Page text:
No Child Left Behind tutoring falls short

No Child Left Behind tutoring falls short

Amarillo, Texas - No child left behind was created to help students across the country and here in Texas succeed. But we're learning that program here in Texas has not had as much success.

As part of No Child Left Behind students from low-income families were able to receive tutoring services for free. At the time it was called a "lifeline that would help level the playing field for students trapped in under-performing schools."

We're learning how it fell short helping students here in Texas since the state has opted out of these guidelines on September 30th. School districts were required to set aside a portion of their federal funding, often times from Title I, to pay tutoring providers.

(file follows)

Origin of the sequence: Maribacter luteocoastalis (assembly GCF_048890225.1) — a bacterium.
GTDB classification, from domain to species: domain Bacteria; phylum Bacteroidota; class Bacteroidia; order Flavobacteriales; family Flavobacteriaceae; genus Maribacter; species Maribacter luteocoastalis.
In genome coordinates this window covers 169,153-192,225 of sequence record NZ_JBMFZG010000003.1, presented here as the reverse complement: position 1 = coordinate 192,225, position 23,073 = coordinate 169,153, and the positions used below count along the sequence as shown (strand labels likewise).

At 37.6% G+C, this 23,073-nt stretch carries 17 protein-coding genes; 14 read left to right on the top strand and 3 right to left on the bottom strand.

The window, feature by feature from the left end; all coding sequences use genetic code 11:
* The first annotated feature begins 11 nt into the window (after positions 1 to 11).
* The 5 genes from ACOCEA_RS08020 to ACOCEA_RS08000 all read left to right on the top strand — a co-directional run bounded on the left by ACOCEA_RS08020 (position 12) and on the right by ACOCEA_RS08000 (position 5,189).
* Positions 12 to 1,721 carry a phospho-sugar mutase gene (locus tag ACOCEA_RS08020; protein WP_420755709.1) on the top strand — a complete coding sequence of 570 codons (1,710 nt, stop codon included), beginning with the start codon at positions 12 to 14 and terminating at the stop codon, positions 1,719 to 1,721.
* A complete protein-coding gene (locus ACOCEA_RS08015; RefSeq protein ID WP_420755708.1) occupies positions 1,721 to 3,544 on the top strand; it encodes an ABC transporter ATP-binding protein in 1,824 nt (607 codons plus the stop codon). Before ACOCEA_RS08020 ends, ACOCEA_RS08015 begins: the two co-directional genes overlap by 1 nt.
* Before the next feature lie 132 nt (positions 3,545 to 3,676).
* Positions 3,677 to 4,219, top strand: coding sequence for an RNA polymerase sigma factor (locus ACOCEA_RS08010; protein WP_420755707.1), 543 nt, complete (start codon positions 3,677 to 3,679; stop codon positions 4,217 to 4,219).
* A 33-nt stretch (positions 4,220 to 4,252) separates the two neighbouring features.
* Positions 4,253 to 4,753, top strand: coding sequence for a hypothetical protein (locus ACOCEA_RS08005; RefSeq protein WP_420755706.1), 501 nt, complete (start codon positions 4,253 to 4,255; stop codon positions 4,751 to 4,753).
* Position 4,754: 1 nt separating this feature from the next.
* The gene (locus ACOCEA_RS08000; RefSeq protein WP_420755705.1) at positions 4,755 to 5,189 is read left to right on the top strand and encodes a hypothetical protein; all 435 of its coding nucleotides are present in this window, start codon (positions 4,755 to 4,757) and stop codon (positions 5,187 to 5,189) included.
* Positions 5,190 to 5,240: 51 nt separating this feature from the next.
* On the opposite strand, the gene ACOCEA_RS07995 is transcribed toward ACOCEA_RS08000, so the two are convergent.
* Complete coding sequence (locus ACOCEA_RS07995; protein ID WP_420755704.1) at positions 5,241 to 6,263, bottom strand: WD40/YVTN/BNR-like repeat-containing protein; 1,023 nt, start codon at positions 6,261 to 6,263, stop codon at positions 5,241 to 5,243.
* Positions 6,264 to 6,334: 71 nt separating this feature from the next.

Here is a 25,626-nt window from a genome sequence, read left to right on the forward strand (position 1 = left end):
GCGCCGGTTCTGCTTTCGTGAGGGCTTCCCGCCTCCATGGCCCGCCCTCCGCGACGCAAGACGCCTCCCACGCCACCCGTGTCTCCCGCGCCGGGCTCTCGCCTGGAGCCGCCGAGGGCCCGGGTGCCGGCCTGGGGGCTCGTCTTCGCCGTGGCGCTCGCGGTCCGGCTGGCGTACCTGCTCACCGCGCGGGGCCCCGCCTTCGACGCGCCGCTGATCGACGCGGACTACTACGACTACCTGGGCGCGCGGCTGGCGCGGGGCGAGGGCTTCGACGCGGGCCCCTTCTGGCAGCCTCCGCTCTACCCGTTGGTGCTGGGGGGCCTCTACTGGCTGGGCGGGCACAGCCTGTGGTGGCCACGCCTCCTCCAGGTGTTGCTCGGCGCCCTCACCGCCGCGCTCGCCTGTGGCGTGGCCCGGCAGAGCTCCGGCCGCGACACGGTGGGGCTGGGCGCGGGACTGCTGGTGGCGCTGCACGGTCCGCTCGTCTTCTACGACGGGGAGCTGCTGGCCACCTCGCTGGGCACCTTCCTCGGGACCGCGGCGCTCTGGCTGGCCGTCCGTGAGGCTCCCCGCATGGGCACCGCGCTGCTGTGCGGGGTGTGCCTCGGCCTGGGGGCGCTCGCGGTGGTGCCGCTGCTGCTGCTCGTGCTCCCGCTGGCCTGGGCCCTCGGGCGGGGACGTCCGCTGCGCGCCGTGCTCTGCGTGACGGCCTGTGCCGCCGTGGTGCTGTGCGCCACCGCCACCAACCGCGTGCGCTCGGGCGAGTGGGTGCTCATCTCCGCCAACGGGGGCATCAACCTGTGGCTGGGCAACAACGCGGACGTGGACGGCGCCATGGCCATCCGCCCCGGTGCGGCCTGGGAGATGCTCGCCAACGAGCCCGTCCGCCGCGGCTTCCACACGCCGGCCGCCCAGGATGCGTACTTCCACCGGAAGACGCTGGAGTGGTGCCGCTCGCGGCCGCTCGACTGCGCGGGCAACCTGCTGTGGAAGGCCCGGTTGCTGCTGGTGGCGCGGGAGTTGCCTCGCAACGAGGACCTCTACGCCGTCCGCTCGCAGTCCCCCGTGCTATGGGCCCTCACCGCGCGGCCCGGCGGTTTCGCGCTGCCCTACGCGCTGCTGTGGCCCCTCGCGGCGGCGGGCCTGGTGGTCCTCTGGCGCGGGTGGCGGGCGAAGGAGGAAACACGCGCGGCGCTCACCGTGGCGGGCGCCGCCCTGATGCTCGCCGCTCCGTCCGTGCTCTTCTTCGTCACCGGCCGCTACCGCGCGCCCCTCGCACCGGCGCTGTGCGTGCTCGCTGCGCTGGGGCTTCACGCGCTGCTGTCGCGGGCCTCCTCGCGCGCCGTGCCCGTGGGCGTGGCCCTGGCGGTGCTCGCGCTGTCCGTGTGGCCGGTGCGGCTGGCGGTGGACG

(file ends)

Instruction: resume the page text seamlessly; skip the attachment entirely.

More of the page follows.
One major issue was that these providers were able to charge any amount they wanted. Some were comparable to attorney fees per hour. But many districts are reporting fewer than 20 percent of their students actually received these services.

What ever funds a district was allotted was divided among eligible students. The the issues came with the high prices being charged. Once a child has used their allotted funds, they could no longer receive tutoring.

Often times this only resulted in 10 hours of service for a whole school year, which just wasn't enough for struggling students.